Cyrus The Great
Xenophon's “Cyrus The Great” is an excellent narrative on one of the most profound and inspirational leaders in history. Cyrus' philosophies and ideas on human rights and politics, are referred to by many leaders, still today. These philosophies and ideas can be applied directly to many aspects of business ethics. His perspective on leadership, morals, and governing can also be applied to everyday life, because of the overall benevolent message of his ideas. Cyrus also wrote, what is believed by many scholars to be the first declaration of human rights ever transcribed. Morally, the way Cyrus lived and ruled can serve as a model for the way people should strive to live; especially people in the business world.
“Cyrus The Great” was born around 580 BC in Anshan, Persia, which today, is Iran. He was the son of Cambsyes I, who also served as one of Cyrus' greatest mentors as he was growing up in the Achaemenid empire. Cyrus was actually named after Cambsyes' father, Cyrus I, hence Cyrus II. Cyrus had a rather catered life growing up, but was motivated to earn the respect of his peers. Almost as if he had a chip on his shoulder because he was born into royalty. He quickly learned that the way to transcend himself, was to expand his knowledge. He began to study vigorously and read many books that men of his father's court lent him. He became known by them as the “Well of Knowledge.” Cyrus' mental toughness became a huge part of his military successes because he was able to out-stratagize his enemies.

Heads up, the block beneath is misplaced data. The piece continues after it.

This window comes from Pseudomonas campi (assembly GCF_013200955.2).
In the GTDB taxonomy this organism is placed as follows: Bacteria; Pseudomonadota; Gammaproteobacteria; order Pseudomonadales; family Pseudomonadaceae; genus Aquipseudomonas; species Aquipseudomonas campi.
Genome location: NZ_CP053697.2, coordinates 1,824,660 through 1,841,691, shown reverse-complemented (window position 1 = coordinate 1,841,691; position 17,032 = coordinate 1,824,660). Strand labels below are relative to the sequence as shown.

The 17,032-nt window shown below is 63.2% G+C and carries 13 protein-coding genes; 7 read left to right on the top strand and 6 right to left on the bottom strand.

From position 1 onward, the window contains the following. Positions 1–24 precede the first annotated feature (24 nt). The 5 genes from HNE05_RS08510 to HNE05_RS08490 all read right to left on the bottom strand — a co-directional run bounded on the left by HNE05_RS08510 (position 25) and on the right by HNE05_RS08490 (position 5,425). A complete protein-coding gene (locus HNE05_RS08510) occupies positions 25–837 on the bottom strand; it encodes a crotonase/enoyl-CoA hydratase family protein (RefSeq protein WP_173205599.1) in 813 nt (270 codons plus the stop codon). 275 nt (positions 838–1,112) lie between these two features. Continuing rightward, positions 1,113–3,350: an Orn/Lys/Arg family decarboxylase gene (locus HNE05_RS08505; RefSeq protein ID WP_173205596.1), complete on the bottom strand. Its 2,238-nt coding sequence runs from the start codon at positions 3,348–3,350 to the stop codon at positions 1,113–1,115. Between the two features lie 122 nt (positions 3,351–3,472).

Cyrus obtained much of his character from his father. He often consulted with him before venturing out on his quests. Cyrus' uncle, Syazarees, first appealed to Cyrus to help lead an army to Media against the Assyrian forces that were threatening to the Achaemenid empire. Cyrus jumped at the opportunity and was chosen by the supreme council lead an expeditionary...